The effects of salinity and/or low oxygen on the growth, development and metabolite production of the roots of Eucalyptus camaldulensis Denhn. clones resistant and sensitive to salinity
Kim, Siti (1998) The effects of salinity and/or low oxygen on the growth, development and metabolite production of the roots of Eucalyptus camaldulensis Denhn. clones resistant and sensitive to salinity. Honours thesis, Murdoch University.
This project examined the effects of salinity and/or low oxygen on the roots of four Eucalyptus camaldulensis Denhn (River Red Gum) clones resistant (502 and 507) and sensitive (903 and 907) to salinity. The roots were grown aeroponically, with salt water was discharged from solution pumps, and nitrogen gas was utilised to reduce the oxygen concentration inside the aeroponic boxes.
There were two main experiments. First, plants were exposed to: 0, 100, 150 and 200mM NaCL Second, plants were exposed to: i) air with no salt (controls), ii) air with 150mM NaCl, iii) low oxygen with no salt, iv) low oxygen with 150m.M NaCl. After two weeks of treatment, root growth and the lignin deposition from the root apex were recorded. Roots were also sectioned and stained with toluidine blue 0 and aniline blue, quench root autofluorescence and to highlight the Casparian bands in the exodermis and endodermis. The distances from the root apex to the beginning of exodermis and endodermis differentiation were recorded. Metabolite production were also investigated in the roots exposed to salinity and/or low oxygen. In particular, soluble and cell wall• bound (ionic, static and covalent) peroxidase and phenolic biosynthesis were assayed in root tip and lignin samples.
The findings in this project showed that the exodermis, endodermis and lignin differentiated significantly (p< 0.05) closer to the root apex with 100, 150 and 200mM compared to the controls, but no significant (p< 0.05) differences were observed during the salt and/or low oxygen treatments. Few significant differences between salt resistant and sensitive clones in root growth and the maturation of exodermis, endodermis and lignin closer to the root apex were recorded. However, the salt resistant clones generally had greater static, ionic and covalent peroxidase activity and phenolic concentrations for the control, salt and/ or low oxygen treatments, which could suggest that peroxidase and phenolic biosynthesis are involved in salt and/or low oxygen tolerance. Interestingly, more soluble than cell wall- bound phenolic compounds were recorded, whilst more cell wall- bound than soluble peroxidase activity was recorded.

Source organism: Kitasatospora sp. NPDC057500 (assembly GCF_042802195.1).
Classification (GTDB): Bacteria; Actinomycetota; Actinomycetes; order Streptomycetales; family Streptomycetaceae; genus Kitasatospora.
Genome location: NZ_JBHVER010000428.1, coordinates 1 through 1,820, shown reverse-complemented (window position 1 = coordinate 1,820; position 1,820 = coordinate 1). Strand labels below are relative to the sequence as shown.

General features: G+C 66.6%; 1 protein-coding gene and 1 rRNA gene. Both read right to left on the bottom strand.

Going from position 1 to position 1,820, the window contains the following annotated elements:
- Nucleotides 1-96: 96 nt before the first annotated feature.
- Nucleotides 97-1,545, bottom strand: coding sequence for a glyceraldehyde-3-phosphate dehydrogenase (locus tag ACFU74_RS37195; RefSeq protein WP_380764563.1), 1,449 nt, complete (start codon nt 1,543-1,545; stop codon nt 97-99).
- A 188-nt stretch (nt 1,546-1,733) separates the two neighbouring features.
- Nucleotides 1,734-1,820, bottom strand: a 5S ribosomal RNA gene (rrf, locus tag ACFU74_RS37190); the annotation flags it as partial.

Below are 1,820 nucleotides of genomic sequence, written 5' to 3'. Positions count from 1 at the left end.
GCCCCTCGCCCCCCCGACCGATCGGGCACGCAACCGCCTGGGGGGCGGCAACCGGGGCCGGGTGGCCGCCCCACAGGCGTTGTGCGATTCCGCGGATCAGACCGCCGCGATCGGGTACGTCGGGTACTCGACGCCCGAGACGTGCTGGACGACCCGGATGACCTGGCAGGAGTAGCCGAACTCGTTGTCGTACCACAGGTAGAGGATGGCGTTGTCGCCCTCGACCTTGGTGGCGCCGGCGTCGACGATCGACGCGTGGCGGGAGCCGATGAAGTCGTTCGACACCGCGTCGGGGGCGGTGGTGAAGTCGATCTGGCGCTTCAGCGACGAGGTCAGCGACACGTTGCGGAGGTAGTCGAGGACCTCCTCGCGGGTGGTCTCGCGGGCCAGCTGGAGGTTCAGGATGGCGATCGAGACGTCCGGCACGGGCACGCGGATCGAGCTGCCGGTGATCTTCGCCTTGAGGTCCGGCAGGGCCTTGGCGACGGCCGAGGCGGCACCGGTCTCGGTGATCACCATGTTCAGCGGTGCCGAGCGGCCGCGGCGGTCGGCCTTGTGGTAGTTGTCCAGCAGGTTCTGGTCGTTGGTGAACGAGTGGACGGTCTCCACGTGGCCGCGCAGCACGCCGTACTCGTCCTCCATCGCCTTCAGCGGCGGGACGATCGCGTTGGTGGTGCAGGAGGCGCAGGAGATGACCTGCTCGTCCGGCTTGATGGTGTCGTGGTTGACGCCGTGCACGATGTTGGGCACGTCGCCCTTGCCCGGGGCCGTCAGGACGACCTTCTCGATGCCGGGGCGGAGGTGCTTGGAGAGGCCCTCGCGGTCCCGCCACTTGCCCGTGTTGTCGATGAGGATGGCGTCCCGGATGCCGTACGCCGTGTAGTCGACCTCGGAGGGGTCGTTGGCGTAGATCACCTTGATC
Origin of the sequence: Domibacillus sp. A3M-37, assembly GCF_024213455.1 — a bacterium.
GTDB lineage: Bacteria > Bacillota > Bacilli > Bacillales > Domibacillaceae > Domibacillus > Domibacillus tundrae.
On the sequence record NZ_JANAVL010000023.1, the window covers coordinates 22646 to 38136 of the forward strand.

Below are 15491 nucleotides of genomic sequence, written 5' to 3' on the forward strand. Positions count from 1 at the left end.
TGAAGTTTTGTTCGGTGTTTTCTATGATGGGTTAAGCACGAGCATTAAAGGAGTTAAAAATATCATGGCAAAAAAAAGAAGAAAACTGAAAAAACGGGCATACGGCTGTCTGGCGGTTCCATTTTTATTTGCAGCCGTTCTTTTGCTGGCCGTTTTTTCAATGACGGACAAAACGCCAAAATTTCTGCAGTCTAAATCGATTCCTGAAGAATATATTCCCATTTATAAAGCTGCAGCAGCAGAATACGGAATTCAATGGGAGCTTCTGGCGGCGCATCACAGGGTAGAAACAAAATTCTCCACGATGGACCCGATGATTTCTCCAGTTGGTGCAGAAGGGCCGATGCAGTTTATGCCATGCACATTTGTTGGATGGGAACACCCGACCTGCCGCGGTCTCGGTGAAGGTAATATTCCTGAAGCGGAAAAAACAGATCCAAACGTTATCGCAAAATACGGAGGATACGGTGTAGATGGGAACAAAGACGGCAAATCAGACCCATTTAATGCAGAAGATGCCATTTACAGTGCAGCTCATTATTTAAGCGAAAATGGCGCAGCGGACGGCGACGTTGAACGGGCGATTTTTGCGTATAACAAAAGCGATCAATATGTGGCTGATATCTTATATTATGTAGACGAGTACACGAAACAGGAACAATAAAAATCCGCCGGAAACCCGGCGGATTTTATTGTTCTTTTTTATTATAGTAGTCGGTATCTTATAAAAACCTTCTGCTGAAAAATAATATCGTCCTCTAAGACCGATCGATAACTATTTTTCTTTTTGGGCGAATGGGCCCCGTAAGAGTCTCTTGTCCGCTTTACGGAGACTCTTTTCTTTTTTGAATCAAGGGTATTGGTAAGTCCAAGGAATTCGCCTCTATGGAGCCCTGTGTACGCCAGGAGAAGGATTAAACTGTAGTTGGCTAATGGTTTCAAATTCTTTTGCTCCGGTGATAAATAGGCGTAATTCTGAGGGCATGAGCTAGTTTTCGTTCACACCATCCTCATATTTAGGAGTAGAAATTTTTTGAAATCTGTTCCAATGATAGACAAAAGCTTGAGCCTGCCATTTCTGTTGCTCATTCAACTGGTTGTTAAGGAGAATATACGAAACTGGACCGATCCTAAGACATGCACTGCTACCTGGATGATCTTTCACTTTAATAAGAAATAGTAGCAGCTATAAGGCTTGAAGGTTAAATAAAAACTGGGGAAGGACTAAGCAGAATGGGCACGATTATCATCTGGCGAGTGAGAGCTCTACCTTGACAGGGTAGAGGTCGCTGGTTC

Salinity significantly (p< 0.05) reduced root growth, induced lignin biosynthesis and depressed metabolite production compared to the control roots, whilst low oxygen had the opposite effect. Thus, plants subjected to both salinity and low oxygen were more affected by salt stress than low oxygen stress.
|Publication Type:||Thesis (Honours)|
|Murdoch Affiliation:||School of Biological and Environmental Sciences|
|Notes:||A digital copy of this thesis is not available. Your library can request a copy from Murdoch University Library via Document Delivery. A fee applies to this service.|
|Supervisor:||McComb, Jen and Hardy, Giles|
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